• Septate junctions : The septate junctions are the main occluding junctions in invertebrates. They form a continues band around each epithelial cell. Their interacting plasma membranes are joined by proteins, that arrange in parallel rows.

2.            Anchoring junction :

These junctions attach the cells to their neighbours or to the extracellular matrix, mechanically. They play role in holding the cells together by joining the cytoskeletal filaments. Those junctions, include two functionally different forms.

  • Adherens junctions : These junctions are formed by transmembrane adhesion proteins, which connect bundles of actin filaments form cell- cell or cell to extra cellular matrix focal adhesions, bind cells to the extracellular matrix are formed by transmembrane adhesion protein of the integrin family and actin filaments.
  • Desmosomes : Desmosomes are button like points of intercellular contact, which connect intermediate filaments from cell to cell. These form a structural frameworks of great tensile strength. Desmosomes contain two specialized cadherin proteins, desmoglein and desmocollin. Hemidesmosomes or half desmosomes resemble desmosomes morphologically and in connecting to intermediate filaments, but the intracellular attachment proteins in hemidesmosomes are different from those in desmosome.

(3)          Communicating junctions :

These junctions mediate the passage of chemical or electrical signals from one interacting cell to next cell.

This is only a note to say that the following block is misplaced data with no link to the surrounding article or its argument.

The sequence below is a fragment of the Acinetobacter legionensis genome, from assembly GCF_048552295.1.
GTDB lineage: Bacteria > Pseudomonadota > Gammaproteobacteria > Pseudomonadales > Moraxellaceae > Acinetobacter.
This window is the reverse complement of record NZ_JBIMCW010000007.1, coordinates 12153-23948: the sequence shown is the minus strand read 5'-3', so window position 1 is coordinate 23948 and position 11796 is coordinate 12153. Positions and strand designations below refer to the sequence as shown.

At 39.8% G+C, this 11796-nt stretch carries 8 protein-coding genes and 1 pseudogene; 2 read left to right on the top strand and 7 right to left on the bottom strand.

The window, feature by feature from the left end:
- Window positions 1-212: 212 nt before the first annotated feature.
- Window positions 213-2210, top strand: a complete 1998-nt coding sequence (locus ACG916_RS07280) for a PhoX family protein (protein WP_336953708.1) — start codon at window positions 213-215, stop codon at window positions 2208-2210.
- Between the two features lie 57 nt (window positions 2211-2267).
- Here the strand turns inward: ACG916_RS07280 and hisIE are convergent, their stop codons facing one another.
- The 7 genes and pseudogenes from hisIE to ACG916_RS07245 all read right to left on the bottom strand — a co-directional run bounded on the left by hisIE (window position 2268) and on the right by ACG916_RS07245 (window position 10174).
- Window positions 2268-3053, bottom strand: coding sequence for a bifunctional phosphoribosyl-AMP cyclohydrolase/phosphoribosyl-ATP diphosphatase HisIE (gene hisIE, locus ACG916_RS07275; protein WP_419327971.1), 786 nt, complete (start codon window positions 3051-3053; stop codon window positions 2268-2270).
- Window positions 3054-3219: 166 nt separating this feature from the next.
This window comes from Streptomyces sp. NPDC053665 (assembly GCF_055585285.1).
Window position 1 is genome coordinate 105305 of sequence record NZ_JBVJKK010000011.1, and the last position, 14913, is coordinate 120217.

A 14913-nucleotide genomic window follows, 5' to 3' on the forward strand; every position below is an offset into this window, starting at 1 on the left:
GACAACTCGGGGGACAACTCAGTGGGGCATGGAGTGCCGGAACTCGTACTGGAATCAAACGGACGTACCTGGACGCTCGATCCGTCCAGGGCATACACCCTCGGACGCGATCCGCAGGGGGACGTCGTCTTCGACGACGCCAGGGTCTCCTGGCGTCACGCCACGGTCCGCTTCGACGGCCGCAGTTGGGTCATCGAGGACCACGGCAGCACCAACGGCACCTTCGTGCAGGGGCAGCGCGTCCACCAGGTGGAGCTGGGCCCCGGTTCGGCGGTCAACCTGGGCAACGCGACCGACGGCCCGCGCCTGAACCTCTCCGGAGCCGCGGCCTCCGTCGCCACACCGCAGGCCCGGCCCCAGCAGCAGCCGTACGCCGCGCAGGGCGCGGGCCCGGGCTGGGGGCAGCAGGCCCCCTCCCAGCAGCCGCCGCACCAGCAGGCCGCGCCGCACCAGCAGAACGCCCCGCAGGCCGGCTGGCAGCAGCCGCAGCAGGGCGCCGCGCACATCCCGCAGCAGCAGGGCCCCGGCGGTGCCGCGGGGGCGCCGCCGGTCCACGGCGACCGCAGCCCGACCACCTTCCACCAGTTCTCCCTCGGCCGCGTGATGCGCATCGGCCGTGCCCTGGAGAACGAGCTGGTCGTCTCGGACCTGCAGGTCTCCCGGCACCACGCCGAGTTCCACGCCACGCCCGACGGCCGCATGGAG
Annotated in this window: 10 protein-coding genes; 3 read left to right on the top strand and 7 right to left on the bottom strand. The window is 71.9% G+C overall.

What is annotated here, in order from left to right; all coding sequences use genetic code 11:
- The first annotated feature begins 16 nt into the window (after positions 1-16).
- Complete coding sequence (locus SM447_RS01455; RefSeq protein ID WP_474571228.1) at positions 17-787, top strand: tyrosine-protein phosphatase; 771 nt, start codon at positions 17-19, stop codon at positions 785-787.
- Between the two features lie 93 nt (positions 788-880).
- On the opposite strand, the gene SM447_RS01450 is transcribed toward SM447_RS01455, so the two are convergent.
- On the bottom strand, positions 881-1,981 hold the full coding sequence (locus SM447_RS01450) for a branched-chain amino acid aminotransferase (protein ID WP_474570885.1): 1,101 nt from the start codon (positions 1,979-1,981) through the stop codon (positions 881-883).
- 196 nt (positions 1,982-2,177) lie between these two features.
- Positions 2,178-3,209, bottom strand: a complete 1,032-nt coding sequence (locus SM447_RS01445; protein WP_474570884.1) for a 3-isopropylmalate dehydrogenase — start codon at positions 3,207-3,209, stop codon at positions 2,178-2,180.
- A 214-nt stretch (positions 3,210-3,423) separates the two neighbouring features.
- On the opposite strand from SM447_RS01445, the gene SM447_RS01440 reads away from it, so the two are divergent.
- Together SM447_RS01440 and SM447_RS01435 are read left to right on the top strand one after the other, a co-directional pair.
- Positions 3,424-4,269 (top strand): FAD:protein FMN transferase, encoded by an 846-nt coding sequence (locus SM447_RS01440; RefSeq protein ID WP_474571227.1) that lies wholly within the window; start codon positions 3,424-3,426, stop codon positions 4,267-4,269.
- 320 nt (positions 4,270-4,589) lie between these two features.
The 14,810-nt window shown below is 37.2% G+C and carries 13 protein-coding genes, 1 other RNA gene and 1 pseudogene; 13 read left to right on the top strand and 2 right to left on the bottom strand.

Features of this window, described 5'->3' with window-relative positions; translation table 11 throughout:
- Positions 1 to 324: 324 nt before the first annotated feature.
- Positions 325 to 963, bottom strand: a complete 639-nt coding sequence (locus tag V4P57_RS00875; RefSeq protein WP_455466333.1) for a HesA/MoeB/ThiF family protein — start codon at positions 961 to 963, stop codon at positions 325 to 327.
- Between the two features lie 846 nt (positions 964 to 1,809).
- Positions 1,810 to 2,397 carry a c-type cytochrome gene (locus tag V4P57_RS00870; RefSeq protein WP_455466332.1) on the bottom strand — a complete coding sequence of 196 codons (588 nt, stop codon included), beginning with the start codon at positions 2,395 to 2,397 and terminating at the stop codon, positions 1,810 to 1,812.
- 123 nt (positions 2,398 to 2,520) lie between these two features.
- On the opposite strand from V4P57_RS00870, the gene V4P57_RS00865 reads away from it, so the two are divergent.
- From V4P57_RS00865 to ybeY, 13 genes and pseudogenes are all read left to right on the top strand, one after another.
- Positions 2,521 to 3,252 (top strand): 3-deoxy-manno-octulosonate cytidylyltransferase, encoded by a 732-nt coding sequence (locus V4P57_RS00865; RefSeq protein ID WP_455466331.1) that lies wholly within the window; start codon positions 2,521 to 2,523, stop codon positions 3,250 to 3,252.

• Gap junctions : Gap junctions are consist of transmembrane proteins called as connexin. Six connexins assemble and form a cylinder which has an open aqueous pore in its centre called as connexon. The connexons hold the interacting plasma membrane at a fixed distance apart. This form a continous aqueous channel, called as gap junction. It connects two cells membranes interiors. Gap junctions allow small ions and small molecules to pass directly from one cell to another.

  • Plasmodesmata : The plant cells have only one class of intercellular junctions, called as plasmodesmata. They directly connect the cytoplasm to adjacent cells. At each plasmodesmata, the plasma membrane of one cell is continuous with its neighbour which creat an open channel between the two cytosols. An extension of the smooth endoplasm reticulum in a narrower cylindrical structure, is called as desmotubule. The desmotubules leave a ring of surrounding cytoplasm through which ions and small molecules pass freely between the cells. A new cell wall is assembled during the cytokinesis phase of cell division. The plasmodesmata are created within it, and they form around element of smooth endoplasmic reticulum (ER), which are trapped across the developing cell plate.

Fibronectin Structure

A fibronectin molecule consists of two nearly identical polypeptide chains joined by two disulfide bonds near their carboxyl ends. Each polypeptide chain is folded into a series of domains linked by short, flexible segments. These domains have binding sites for ECM components or for specific receptors on the cell surface. The receptor binding domain contains the tripeptide sequence arginine-glycine-aspartate (RGD), which is recognized by fibronectin receptors. Besides the binding activities noted, fibronectin has binding sites for heparan sulfate, hyaluronate and gangliosides (glycosphingolipids that contain sialic acid groups).